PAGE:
Originally posted Apr 2, 2016
This one really is rocket science
For engineers, intuition is uniquely powerful, but not infallible. It can come from physical analogies, mathematics, similar previous experiences, pattern recognition, the implications of fundamental natural laws, and many other sources.
I have a lot of respect for intuitive analysis and conclusions, but I’m especially interested in situations where it fails us, and especially in understanding why it failed. Because I like to avoid erroneous conclusions, I often find that understanding the specific error points to a better intuitive approach.
Previously, I wrote about one intuitive assumption and its flaws, and also about a case in which a simple intuitive approach was perfectly accurate. This time, I’d like to discuss another example related to power and energy, albeit one that has very little to do with RF measurements.
Let me set the stage with this diagram of an interplanetary spacecraft, making a close pass to a planet as a way to steal kinetic energy and use that boost to get where it’s going faster.
An interplanetary spacecraft is directed to pass near a planet, using the planet’s gravity field to change the spacecraft trajectory and accelerate it in the desired direction. Equivalent rocket burns at time intervals a and b produce different changes in the spacecraft’s speed and kinetic energy. (Mars photo courtesy of NASA)
One of the most powerful tools in the engineer’s kit is the law of conservation of energy. RF engineers may not use it as often as mechanical engineers or rocket scientists, but it’s an inherent part of many of our calculations. For reasons that escape me now, I was thinking about how we get spacecraft to other planets using a combination of rockets and gravity assist maneuvers, and I encountered a statement that initially played havoc with my concept of the conservation of energy.
Because most rocket engines burn with a constant thrust and have a fixed amount of fuel, I intuitively assumed that it wouldn’t matter when, in the gravity-assist sequence, the spacecraft burned its fuel. Thrust over time produces a fixed delta-V and that should be it… right?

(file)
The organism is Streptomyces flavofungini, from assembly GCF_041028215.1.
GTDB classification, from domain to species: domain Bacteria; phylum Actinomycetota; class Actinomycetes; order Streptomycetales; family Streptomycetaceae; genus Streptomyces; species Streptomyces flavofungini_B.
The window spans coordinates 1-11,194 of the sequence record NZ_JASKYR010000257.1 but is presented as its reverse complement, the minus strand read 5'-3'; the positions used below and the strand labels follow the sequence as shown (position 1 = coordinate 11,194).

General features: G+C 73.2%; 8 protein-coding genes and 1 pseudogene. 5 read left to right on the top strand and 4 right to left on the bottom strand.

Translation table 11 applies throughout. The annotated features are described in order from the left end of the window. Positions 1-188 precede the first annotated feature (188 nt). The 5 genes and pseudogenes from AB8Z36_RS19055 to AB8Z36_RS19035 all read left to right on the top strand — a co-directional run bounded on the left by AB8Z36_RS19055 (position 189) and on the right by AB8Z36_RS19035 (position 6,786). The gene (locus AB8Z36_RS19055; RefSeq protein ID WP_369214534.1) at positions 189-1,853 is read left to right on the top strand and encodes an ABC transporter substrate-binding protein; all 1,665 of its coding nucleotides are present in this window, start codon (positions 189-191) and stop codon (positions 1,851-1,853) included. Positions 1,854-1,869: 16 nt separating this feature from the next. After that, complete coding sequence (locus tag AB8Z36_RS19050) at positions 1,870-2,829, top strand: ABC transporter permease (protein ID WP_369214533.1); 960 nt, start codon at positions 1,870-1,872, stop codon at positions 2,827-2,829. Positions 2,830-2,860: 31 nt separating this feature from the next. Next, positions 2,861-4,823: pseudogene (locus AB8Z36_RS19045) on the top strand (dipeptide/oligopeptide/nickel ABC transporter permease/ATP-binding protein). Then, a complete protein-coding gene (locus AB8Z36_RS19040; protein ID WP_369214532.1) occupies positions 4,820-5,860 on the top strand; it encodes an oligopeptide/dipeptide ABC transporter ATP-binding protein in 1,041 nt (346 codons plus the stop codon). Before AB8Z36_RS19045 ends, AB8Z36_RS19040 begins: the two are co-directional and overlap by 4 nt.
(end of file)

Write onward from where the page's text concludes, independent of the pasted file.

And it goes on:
Nobody has repealed the law of conservation of energy, but I was misapplying it. One clue is the simple equation for work or energy, which is force multiplied by distance. When a spacecraft is traveling faster—say finishing its descent into a planet’s gravity well before climbing back out—it will travel farther during the fixed-duration burn. Force multiplied by an increased distance produces an increase in kinetic energy and a higher spacecraft speed.*
My intuition protested: “How could this be? The math is unassailable, but the consequences don’t make sense. Where did the extra energy come from?”
One answer that satisfied, at least partially, is that burning at time b rather than time a in the diagram above gives the planet the chance to accelerate the spacecraft’s fuel before it’s burned off. The spacecraft has more kinetic energy at the start of the burn than it would have otherwise.
Another answer is that the law of conservation of energy applies to systems, and I had defined the system too narrowly. The planet, its gravity field, and its own kinetic energy must all be considered.
Fortunately, intuition is as much about opportunity for extra insight as it is about the perils of misunderstanding. Lots of RF innovations have come directly from better, deeper intuitive approaches. In the wireless world, CDMA and this discussion of MIMO illustrate intuition-driven opportunities pretty well. Refining and validating your own intuition can’t help but make you a better engineer.